Kidnapped in London and Manchester: And the response from Westminster

On a recent trip to London, I took a shortcut back to the train station through Gray’s Inn. As I hurried through a narrow alleyway, I noticed a plaque on the brick wall to my right bearing the name and unmistakable image of the first president of the Republic of China, Sun Yat-sen. This was the site of Sun’s lodging house, provided by his friend and teacher in Hong Kong, Dr James Cantlie, in the late 1890s.

It was a serendipitous sighting. Earlier that day, I had walked by the Chinese embassy in Portland Place, and was reminded of how Sun had been held captive there for 12 days in October 1896. It was one of the most sensational kidnappings of the decade, an incident that would not have been out of place in a Sherlock Holmes novel.

Photo: P Ingerson at English Wikipedia – Transferred from en.wikipedia to Commons using CommonsHelper., Public Domain.

Sun was on the Qing government’s most wanted list after the failed Guangzhou Uprising of 1895. He had escaped from Hong Kong but was not safe in London. In his detailed account of the incident – Kidnapped in London, published in 1897, Sun described how he had been warned to be on his guard on his visits to Dr Cantlie’s London residence because it was not far from the Chinese legation. However, Sun was unfamiliar with local geography and perhaps too trusting of his fellow countrymen.

As he walked by the legation on Sunday morning 11 October, he was approached by a man who claimed to be from the same region of China. The man engaged him in conversation and was soon joined by two other men who insisted that they go to their residence across the street to drink and converse some more. Sun was reluctant but agreed. It was only when he was inside the building that he realised he was on Chinese soil.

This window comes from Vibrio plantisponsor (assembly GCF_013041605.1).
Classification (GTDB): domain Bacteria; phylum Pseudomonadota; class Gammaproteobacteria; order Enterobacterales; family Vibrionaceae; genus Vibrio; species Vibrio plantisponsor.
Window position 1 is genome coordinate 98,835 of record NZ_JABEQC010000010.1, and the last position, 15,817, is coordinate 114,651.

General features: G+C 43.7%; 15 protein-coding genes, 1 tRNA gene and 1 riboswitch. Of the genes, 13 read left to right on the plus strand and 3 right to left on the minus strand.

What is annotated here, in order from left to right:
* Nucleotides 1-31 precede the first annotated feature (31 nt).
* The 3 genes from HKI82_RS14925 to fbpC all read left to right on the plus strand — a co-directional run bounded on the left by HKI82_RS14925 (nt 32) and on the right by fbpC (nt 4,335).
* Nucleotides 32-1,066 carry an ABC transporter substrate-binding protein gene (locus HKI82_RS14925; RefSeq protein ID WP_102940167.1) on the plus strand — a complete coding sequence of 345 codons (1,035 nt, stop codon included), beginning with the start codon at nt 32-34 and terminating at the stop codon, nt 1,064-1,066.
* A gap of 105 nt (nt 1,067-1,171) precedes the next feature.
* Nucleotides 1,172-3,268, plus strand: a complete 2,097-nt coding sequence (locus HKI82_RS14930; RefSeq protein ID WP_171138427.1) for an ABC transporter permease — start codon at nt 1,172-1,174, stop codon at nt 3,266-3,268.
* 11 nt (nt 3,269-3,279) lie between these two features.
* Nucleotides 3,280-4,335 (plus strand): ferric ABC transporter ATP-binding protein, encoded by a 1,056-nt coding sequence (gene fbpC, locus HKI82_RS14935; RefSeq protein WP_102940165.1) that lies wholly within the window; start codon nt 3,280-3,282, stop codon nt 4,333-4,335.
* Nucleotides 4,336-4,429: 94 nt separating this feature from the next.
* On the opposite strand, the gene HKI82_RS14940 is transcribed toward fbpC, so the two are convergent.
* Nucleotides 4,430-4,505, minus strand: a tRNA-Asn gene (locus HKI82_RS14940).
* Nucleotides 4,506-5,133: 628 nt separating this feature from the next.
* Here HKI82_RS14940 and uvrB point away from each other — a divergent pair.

He was interrogated for several days before being informed that a steamship was waiting to take him to Hong Kong. He would be confined on board, locked away from other passengers, and once in Hong Kong harbour, transferred to Guangzhou for trial and execution.

Sun managed to smuggle out notes to Dr Cantlie and other friends who hired detectives and demanded answers from the legation. However, visitors to the legation were initially told that there was no one named Sun there. “A Chinese diplomatist is nothing if not a capable liar,” Sun noted.

Eventually, word did get out and the case rapidly escalated into a major news story. The foreign minister, Lord Salisbury, demanded Sun’s release and the legation grudgingly complied on condition that no action be taken against China’s diplomats or their British co-conspirators.

Fast forward 126 years, almost to the day, on 16 October 2022, Bob Chan, a Hong Kong protestor at a pro-democracy rally outside the Chinese consulate in Manchester was attacked and dragged inside the consulate grounds before being rescued by a police officer on the scene.